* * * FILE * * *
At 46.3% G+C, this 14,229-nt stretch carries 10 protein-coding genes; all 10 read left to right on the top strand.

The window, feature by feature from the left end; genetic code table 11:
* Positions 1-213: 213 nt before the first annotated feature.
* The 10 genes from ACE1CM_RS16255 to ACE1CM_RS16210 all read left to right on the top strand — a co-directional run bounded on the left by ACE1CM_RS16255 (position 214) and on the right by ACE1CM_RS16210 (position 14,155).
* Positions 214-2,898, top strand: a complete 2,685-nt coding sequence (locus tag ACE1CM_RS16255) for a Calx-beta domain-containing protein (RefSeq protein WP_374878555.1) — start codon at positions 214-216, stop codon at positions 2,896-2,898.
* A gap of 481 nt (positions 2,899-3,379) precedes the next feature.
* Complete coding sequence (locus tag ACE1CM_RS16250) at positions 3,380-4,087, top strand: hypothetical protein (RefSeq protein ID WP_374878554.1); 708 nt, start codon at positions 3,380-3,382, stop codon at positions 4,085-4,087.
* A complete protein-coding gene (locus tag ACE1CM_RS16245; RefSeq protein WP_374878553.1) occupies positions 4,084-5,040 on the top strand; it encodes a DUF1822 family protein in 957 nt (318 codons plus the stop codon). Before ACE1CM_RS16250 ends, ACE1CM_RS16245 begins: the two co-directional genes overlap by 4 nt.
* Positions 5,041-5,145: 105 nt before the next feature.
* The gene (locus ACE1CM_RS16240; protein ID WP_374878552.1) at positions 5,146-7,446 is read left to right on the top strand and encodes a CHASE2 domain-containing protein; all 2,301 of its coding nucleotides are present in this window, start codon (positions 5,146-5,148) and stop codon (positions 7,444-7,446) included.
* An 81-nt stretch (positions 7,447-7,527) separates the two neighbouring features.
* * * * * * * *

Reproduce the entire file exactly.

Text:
At 46.3% G+C, this 14,229-nt stretch carries 10 protein-coding genes; all 10 read left to right on the top strand.

The window, feature by feature from the left end; genetic code table 11:
* Positions 1-213: 213 nt before the first annotated feature.
* The 10 genes from ACE1CM_RS16255 to ACE1CM_RS16210 all read left to right on the top strand — a co-directional run bounded on the left by ACE1CM_RS16255 (position 214) and on the right by ACE1CM_RS16210 (position 14,155).
* Positions 214-2,898, top strand: a complete 2,685-nt coding sequence (locus tag ACE1CM_RS16255) for a Calx-beta domain-containing protein (RefSeq protein WP_374878555.1) — start codon at positions 214-216, stop codon at positions 2,896-2,898.
* A gap of 481 nt (positions 2,899-3,379) precedes the next feature.
* Complete coding sequence (locus tag ACE1CM_RS16250) at positions 3,380-4,087, top strand: hypothetical protein (RefSeq protein ID WP_374878554.1); 708 nt, start codon at positions 3,380-3,382, stop codon at positions 4,085-4,087.
* A complete protein-coding gene (locus tag ACE1CM_RS16245; RefSeq protein WP_374878553.1) occupies positions 4,084-5,040 on the top strand; it encodes a DUF1822 family protein in 957 nt (318 codons plus the stop codon). Before ACE1CM_RS16250 ends, ACE1CM_RS16245 begins: the two co-directional genes overlap by 4 nt.
* Positions 5,041-5,145: 105 nt before the next feature.
* The gene (locus ACE1CM_RS16240; protein ID WP_374878552.1) at positions 5,146-7,446 is read left to right on the top strand and encodes a CHASE2 domain-containing protein; all 2,301 of its coding nucleotides are present in this window, start codon (positions 5,146-5,148) and stop codon (positions 7,444-7,446) included.
* An 81-nt stretch (positions 7,447-7,527) separates the two neighbouring features.